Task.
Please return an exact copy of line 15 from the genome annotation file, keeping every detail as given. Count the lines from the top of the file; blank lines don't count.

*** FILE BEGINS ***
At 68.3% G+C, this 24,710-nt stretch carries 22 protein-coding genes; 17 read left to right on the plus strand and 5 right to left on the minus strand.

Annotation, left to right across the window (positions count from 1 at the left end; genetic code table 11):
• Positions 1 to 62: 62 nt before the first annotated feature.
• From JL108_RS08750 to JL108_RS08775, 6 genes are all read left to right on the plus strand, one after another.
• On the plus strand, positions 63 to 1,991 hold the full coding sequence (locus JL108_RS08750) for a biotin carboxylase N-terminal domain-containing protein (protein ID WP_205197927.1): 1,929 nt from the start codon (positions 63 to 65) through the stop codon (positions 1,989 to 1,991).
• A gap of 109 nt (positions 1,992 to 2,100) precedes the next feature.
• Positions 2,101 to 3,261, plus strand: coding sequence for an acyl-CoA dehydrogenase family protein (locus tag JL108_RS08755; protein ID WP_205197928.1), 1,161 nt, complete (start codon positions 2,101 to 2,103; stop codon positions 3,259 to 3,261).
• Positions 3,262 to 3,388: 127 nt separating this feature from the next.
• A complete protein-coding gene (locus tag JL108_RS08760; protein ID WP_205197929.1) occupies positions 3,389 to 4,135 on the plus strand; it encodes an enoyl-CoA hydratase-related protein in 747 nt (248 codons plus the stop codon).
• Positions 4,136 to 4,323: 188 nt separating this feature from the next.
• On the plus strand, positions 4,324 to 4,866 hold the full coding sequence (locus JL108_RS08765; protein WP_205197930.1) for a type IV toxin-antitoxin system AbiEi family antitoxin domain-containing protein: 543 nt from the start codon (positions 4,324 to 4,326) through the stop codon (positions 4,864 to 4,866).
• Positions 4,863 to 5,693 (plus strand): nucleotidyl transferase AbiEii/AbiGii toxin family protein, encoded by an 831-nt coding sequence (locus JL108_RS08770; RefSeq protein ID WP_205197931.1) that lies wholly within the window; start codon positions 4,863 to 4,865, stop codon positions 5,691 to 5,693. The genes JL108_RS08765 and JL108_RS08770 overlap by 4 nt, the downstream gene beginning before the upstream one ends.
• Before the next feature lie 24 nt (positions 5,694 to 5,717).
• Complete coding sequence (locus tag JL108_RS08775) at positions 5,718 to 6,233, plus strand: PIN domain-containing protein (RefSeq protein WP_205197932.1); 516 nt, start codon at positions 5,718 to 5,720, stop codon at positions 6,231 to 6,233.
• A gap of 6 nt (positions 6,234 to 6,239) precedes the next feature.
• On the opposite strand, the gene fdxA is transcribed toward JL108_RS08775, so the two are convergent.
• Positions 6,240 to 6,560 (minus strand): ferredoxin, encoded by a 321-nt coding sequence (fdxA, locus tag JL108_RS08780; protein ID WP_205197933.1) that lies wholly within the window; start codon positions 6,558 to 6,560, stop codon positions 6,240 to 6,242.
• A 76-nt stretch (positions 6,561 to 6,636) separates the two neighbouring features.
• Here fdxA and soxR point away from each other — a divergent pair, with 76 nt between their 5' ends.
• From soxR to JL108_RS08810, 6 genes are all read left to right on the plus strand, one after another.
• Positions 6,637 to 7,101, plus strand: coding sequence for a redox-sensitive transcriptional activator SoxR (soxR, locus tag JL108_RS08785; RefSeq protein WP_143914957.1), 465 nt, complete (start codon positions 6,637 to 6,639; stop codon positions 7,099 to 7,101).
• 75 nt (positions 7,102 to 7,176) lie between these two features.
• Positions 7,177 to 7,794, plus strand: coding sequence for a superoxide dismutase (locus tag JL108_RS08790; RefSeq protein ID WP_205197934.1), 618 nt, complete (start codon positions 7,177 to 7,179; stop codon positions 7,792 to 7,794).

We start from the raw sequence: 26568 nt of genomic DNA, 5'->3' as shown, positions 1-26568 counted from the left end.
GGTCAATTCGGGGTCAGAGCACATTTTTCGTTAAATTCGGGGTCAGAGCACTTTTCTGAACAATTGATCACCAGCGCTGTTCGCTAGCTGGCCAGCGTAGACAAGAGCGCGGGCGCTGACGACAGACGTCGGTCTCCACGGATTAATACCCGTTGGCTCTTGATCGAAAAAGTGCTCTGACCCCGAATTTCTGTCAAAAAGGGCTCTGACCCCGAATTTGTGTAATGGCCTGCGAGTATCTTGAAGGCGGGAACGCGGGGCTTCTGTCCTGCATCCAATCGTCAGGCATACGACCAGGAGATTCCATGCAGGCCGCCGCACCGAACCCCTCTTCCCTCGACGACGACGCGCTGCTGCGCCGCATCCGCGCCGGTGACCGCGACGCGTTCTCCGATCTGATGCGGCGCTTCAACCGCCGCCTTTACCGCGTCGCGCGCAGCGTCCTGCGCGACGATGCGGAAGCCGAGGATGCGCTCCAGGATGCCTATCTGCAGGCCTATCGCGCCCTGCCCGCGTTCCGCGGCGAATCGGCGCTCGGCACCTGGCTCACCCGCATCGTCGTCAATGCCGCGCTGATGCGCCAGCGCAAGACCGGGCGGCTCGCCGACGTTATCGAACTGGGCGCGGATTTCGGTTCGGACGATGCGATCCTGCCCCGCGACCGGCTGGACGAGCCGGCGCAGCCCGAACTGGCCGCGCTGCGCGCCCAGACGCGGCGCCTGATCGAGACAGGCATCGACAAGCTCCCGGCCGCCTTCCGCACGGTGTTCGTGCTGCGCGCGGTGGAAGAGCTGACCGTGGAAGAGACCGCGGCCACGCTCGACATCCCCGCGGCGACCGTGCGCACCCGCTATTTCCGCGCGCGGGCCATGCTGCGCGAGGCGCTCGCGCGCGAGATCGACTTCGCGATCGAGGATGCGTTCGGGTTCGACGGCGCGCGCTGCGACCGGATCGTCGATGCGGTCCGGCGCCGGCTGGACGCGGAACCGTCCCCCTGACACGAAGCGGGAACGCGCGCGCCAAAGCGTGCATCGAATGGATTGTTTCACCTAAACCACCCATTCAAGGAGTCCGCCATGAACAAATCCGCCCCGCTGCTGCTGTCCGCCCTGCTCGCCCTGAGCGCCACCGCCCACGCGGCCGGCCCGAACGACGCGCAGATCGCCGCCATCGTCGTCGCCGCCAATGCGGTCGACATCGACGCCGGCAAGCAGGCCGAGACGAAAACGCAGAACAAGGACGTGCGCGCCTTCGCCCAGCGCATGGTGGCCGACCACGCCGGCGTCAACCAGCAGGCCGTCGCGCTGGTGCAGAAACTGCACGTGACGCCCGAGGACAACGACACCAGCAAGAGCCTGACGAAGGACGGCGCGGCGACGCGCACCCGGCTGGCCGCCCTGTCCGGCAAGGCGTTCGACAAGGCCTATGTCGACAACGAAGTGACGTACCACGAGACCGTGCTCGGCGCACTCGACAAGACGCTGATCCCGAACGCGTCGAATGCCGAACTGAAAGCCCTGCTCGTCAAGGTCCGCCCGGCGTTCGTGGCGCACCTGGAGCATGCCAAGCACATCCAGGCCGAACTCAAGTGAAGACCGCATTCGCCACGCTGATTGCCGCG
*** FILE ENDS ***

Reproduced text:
• A gap of 6 nt (positions 6,234 to 6,239) precedes the next feature.